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Thailand's Interest Rate Debate: Government Pushes for Cut, Central Bank Expected to Hold

Thai Government Urges Central Bank to Cut 2.5% Rate Amid Economic Growth Concerns and Stock Market Decline

By Athena Xu

6/11, 04:29 EDT
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Key Takeaway

  • Thailand's government urges a rate cut to boost economic growth, but the central bank is expected to maintain the 2.5% rate.
  • Thai stocks have declined 7% YTD, with global funds selling nearly $2.5 billion of Thai stocks amid fiscal-monetary policy disparity.
  • Political pressures complicate interest rate decisions in the US and UK, while Indonesia downplays rupiah weakness without immediate rate hikes.

Thailand's Interest Rate Debate

Thailand’s government has renewed its call for the central bank to lower the key interest rate, which currently stands at a decade high. Deputy Finance Minister Paopoom Rojanasakul emphasized that the policy rate is “too high” for the current state of Thailand’s economy and does not align with the government’s strategy to stimulate growth through increased spending. “The rate cut will send a signal that we are stepping on the accelerator on the economy, in sync with our fiscal policies,” Paopoom stated after a Cabinet meeting on Tuesday.

Prime Minister Srettha Thavisin and his officials have consistently advocated for lower borrowing costs to support the economy, which has grown at a rate of less than 2% over the past decade. Despite these calls, the Monetary Policy Committee is expected to keep the key rate unchanged at 2.5% for the fourth consecutive meeting on June 12, according to a Bloomberg survey of economists.

The disparity between fiscal and monetary policy, along with delayed budget approval and weak consumer spending, has contributed to recent losses in the stock market, Paopoom noted. He anticipates that Thai stocks will improve as the government accelerates spending and implements its cash handout program in the fourth quarter. The benchmark SET Index of stocks has declined 7% year-to-date and is trading near its lowest level since November 2020. Global funds have sold nearly $2.5 billion of Thai stocks on a net basis so far this year, according to Bloomberg data.

Political Influence on Central Banks

Mounting political pressure is complicating interest rate decisions in the US and the UK, where central banks are cautious about cutting borrowing costs as elections approach. The Bank of England (BoE) and the Federal Reserve (Fed) are wary of appearing to support incumbent governments by reducing rates too close to polling day. Charles Goodhart, a former member of the BoE’s Monetary Policy Committee, remarked, “The central banks don’t want to appear to be playing politics at all, so the easiest thing is to do nothing.”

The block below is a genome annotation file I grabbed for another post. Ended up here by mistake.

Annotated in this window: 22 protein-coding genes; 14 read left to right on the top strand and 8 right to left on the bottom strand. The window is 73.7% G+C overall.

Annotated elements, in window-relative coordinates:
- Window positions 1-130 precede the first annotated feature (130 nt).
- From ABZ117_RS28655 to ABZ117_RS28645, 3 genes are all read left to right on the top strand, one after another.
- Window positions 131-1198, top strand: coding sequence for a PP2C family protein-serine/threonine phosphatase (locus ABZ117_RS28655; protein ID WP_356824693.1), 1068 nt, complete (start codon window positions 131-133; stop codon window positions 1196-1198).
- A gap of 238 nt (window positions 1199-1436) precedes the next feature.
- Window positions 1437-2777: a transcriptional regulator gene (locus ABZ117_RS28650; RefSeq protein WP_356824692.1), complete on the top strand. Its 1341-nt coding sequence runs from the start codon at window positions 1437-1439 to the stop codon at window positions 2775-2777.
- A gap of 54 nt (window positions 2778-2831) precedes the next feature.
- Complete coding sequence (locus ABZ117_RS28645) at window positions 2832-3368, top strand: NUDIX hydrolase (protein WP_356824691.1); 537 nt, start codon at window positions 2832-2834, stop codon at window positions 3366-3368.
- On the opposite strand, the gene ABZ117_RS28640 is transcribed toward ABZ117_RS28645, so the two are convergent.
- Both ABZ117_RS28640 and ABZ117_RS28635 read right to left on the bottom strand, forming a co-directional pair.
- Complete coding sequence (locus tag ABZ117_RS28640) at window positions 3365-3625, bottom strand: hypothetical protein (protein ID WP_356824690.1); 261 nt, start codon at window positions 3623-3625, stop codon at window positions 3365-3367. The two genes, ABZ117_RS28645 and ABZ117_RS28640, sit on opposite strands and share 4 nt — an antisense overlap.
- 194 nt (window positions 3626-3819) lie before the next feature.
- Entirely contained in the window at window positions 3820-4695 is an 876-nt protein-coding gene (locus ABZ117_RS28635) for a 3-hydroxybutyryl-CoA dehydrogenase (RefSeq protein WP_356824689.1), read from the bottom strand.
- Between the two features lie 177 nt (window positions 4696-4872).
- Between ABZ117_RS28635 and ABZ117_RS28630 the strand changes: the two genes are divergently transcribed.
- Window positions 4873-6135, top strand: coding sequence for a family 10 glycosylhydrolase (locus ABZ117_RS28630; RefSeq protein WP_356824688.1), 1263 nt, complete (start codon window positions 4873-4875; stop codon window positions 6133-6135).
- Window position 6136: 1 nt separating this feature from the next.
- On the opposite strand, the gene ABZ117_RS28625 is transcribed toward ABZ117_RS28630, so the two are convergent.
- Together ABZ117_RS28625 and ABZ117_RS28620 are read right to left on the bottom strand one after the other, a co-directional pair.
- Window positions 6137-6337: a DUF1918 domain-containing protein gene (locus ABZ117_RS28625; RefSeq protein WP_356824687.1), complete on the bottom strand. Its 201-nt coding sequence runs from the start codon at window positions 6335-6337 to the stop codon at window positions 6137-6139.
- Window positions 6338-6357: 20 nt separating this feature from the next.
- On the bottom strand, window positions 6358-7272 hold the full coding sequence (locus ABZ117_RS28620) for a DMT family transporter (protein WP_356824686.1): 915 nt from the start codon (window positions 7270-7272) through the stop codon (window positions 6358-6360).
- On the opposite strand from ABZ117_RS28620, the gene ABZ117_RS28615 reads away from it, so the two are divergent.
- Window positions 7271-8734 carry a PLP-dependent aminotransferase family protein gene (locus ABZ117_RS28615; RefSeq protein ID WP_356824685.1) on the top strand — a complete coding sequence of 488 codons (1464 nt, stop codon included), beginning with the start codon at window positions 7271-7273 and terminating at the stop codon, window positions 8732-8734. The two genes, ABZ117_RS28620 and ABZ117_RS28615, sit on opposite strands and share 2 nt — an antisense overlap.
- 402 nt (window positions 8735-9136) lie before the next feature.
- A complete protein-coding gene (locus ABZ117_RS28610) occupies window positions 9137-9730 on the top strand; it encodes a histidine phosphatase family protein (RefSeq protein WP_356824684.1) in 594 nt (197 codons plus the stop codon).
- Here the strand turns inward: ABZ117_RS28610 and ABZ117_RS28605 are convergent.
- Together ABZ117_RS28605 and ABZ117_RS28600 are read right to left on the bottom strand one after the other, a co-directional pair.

Western central banks, including the Bank of Canada and the European Central Bank, have already begun easing monetary policy with initial rate cuts. However, the Fed and BoE are lagging as they contend with persistent inflation in the services sector. In the US, markets expect the Fed to cut rates in mid-September, its final meeting before the November 5 presidential election, despite a strong jobs report. Adam Posen, director of the Peterson Institute for International Economics, noted that the strong US economy makes a pre-election rate cut unlikely.

In the UK, the BoE faces a similar dilemma with its next meeting scheduled just two weeks before the July 4 general election. Governor Andrew Bailey has indicated that a rate cut is imminent, but political considerations may delay action. Former BoE policymakers suggest that the bank may need a compelling reason to change rates shortly before an election.

Indonesia's Currency Situation

Indonesian President Joko Widodo, commonly known as Jokowi, has downplayed concerns about the rupiah’s recent weakness, indicating minimal political pressure for the central bank to raise interest rates. The rupiah has been trading between 16,200 and 16,300 against the US dollar, which Jokowi described as “still in a good position.” He attributed the currency’s depreciation to global pressures, noting that “all countries are experiencing the same thing, pressured by the dollar.”

This stance contrasts with Indonesia’s approach in April when the government took measures to stem a currency rout, including a surprise rate hike by Bank Indonesia. Currently, Bank Indonesia appears more confident, with Executive Director for Monetary Management Edi Susianto stating that the rupiah should remain manageable and stronger than 16,300 per dollar. The central bank plans to continue market interventions and leverage ample dollar supply from exporters and foreign fund inflows to support the currency.

The rupiah has declined 2.6% this quarter to a four-year low, facing pressure from seasonal dividend payments, Hajj pilgrimage outflows, and a selloff in emerging markets amid uncertainty over the Federal Reserve’s policy path. Despite these challenges, the central bank may opt for measures other than raising the BI-Rate when it meets on June 20.

Management Quotes

  • Paopoom Rojanasakul, Deputy Finance Minister of Thailand:

    "The rate cut will send a signal that we are stepping on the accelerator on the economy, in sync with our fiscal policies."

  • Paopoom Rojanasakul, Deputy Finance Minister of Thailand:

    "The rate is too high for the state of Thailand’s economy and is not fully aligned with the government’s strategy to spend and boost growth."